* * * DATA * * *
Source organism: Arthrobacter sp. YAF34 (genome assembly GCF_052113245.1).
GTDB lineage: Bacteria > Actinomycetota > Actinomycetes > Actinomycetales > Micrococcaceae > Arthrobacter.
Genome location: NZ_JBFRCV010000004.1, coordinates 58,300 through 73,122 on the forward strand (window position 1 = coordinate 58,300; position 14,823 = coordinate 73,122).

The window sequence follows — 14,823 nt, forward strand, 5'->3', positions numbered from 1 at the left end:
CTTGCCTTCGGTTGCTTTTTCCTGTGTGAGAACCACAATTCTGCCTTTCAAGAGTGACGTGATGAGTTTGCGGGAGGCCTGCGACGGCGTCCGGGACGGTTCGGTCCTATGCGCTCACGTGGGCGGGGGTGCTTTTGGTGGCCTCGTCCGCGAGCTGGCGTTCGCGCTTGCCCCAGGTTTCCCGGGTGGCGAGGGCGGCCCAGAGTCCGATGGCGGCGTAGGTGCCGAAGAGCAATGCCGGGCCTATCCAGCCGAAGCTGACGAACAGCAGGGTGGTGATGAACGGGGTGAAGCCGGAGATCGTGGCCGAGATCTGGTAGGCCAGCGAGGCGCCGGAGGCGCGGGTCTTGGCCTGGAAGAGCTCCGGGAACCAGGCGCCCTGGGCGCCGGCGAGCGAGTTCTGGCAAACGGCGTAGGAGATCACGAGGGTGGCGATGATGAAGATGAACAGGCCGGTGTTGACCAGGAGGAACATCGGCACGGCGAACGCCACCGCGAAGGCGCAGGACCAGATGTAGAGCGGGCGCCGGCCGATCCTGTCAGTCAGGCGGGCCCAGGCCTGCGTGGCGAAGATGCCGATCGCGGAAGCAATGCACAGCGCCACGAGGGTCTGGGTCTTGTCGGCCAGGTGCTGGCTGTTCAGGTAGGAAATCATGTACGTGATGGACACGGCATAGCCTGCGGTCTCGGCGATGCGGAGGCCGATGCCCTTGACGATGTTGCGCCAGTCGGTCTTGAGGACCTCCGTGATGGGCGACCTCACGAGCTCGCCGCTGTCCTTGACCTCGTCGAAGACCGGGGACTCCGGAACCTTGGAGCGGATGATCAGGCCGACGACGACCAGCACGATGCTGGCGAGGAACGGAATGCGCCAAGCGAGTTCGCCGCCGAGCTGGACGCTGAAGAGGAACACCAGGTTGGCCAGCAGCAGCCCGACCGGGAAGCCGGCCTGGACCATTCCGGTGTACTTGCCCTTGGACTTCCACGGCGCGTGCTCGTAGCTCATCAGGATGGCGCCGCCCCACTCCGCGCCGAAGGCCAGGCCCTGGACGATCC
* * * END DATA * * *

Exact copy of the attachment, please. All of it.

Source organism: Arthrobacter sp. YAF34 (genome assembly GCF_052113245.1).
GTDB lineage: Bacteria > Actinomycetota > Actinomycetes > Actinomycetales > Micrococcaceae > Arthrobacter.
Genome location: NZ_JBFRCV010000004.1, coordinates 58,300 through 73,122 on the forward strand (window position 1 = coordinate 58,300; position 14,823 = coordinate 73,122).

The window sequence follows — 14,823 nt, forward strand, 5'->3', positions numbered from 1 at the left end:
CTTGCCTTCGGTTGCTTTTTCCTGTGTGAGAACCACAATTCTGCCTTTCAAGAGTGACGTGATGAGTTTGCGGGAGGCCTGCGACGGCGTCCGGGACGGTTCGGTCCTATGCGCTCACGTGGGCGGGGGTGCTTTTGGTGGCCTCGTCCGCGAGCTGGCGTTCGCGCTTGCCCCAGGTTTCCCGGGTGGCGAGGGCGGCCCAGAGTCCGATGGCGGCGTAGGTGCCGAAGAGCAATGCCGGGCCTATCCAGCCGAAGCTGACGAACAGCAGGGTGGTGATGAACGGGGTGAAGCCGGAGATCGTGGCCGAGATCTGGTAGGCCAGCGAGGCGCCGGAGGCGCGGGTCTTGGCCTGGAAGAGCTCCGGGAACCAGGCGCCCTGGGCGCCGGCGAGCGAGTTCTGGCAAACGGCGTAGGAGATCACGAGGGTGGCGATGATGAAGATGAACAGGCCGGTGTTGACCAGGAGGAACATCGGCACGGCGAACGCCACCGCGAAGGCGCAGGACCAGATGTAGAGCGGGCGCCGGCCGATCCTGTCAGTCAGGCGGGCCCAGGCCTGCGTGGCGAAGATGCCGATCGCGGAAGCAATGCACAGCGCCACGAGGGTCTGGGTCTTGTCGGCCAGGTGCTGGCTGTTCAGGTAGGAAATCATGTACGTGATGGACACGGCATAGCCTGCGGTCTCGGCGATGCGGAGGCCGATGCCCTTGACGATGTTGCGCCAGTCGGTCTTGAGGACCTCCGTGATGGGCGACCTCACGAGCTCGCCGCTGTCCTTGACCTCGTCGAAGACCGGGGACTCCGGAACCTTGGAGCGGATGATCAGGCCGACGACGACCAGCACGATGCTGGCGAGGAACGGAATGCGCCAAGCGAGTTCGCCGCCGAGCTGGACGCTGAAGAGGAACACCAGGTTGGCCAGCAGCAGCCCGACCGGGAAGCCGGCCTGGACCATTCCGGTGTACTTGCCCTTGGACTTCCACGGCGCGTGCTCGTAGCTCATCAGGATGGCGCCGCCCCACTCCGCGCCGAAGGCCAGGCCCTGGACGATCC